I’ve been reading Richard Rohr’s Divine Dance and Ian Cron’s Chasing Francis. Both books have a lot to say about Francis of Assisi and his way of living all in, and seem to be watering a thirst in my soul of which I wasn’t even aware.

I watched someone kite surfing (watch this!) for 30 minutes today. It made me wonder what would happen if I lived every day abandoned to the flow of God’s Love, Power and Goodness the way this surfer rode the ocean’s breakers, kite to the wind.

It wasn’t all romance and reflection– there were two-year-old twins in the cottage and more “hangry” kids ranging from six to thirteen. That’s a lot of cereal, tuna and chips! And lots of sand, wet towels and sunburn–with plenty of screen time thrown in. Salted caramel ice cream (nooooo!) was less than a block away and the beach, just four.

Can you ask for more? Yes. Yes, you can. Awareness. Awareness that it is all gift, lavished on us as abundantly as the water that fills the sea. The gift of:

  • My daughter’s belly-laugh over Jen Hatmaker’s latest book, Of Mess and Moxie
  • Running down the sidewalk to take in one more effusive sunset
  • Fragrant morning coffee at Bread and Ocean
  • Sticky hands in mine helping littles across the street–fourth day on the same jawbreaker notwithstanding…
  • Snuggled next to Mr S watching Lion on the Kindle late into the night
  • Petting EVERY dog on EVERY leash–and they are legion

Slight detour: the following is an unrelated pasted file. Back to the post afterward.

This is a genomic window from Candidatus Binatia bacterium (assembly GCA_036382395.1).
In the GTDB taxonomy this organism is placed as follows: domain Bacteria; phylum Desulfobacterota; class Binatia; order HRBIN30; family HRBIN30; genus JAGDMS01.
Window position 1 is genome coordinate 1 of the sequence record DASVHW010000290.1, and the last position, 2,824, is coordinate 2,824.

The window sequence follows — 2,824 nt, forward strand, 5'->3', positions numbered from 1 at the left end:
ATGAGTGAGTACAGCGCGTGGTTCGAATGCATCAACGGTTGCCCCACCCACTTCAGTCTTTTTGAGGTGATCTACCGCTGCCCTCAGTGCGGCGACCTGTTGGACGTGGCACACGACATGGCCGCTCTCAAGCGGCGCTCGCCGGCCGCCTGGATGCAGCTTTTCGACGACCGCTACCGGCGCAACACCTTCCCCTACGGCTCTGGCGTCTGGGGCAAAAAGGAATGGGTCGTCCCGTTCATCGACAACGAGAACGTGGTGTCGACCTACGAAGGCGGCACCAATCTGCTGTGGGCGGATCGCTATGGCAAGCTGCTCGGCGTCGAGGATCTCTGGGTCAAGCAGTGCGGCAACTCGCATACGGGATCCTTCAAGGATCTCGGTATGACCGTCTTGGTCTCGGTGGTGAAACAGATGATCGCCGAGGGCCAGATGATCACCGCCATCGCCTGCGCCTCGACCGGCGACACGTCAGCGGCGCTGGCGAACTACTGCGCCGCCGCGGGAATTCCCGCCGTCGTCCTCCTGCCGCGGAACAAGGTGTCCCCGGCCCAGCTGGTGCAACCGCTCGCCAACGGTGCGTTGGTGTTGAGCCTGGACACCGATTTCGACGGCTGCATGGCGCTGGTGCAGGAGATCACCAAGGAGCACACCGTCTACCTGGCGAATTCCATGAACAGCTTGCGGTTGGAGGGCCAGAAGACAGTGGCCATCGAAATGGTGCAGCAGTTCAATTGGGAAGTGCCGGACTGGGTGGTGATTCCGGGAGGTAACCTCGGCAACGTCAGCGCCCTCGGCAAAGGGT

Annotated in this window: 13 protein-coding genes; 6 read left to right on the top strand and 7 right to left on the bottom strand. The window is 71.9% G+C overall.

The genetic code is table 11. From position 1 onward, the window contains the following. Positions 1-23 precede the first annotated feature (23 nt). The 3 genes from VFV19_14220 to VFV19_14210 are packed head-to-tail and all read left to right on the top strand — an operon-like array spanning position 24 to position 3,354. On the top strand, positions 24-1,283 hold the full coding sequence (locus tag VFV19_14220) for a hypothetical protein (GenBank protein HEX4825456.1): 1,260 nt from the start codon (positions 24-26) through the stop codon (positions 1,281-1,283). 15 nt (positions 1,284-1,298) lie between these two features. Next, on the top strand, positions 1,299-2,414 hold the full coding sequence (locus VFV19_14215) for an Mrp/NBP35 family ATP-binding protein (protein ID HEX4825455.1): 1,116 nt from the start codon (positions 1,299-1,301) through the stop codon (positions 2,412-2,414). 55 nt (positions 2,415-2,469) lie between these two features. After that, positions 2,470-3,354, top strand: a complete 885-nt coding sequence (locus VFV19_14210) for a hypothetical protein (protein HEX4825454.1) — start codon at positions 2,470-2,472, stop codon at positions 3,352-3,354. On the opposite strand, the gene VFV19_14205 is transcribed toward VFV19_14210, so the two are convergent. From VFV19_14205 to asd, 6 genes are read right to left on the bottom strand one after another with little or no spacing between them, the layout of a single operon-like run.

Equally life-giving was a quick day trip to visit another family campsite.

PNW: Grownups’ playground

Good eats and glamour

Our favorite meat market

New to me: Kombucha…Yumm!

Finally, on Wednesday, Genesis 28 gave me this phrase:

“Surely the Lord was in this place, and I was not aware of it.”

And you? What has given you life this week? Where was the Lord in your places?

The End.

Summer of a Significant Birthday

2017-08-07 23.03.46

  • Lord, Thou knowest better than I know myself that I am growing older, and will some day be old.
  • Keep me from getting talkative, and particularly from the fatal habit of thinking I must say something on every subject and on every occasion.
  • Release me from craving to try to straighten out everybody’s affairs.
  • Keep my mind free from the recital of endless details–give me wings to get to the point.
  • I ask for grace enough to listen to the tales of others’ pains. Help me to endure them with patience.
    But seal my lips on my own aches and pains–they are increasing and my love of rehearsing them is becoming sweeter as the years go by.
  • Teach me the glorious lesson that occasionally it is possible that I may be mistaken.
  • Keep me reasonably sweet; I do not want to be a saint–some of them are so hard to live with–but a sour old woman is one of the crowning works of the devil.
  • Make me thoughtful, but not moody; helpful, but not bossy.
  • With my vast store of wisdom, it seems a pity not to use it all–but Thou knowest, Lord, that I want a few friends at the end.

—From Little Book of Prayers

(by a Mother Superior who wishes to be anonymous)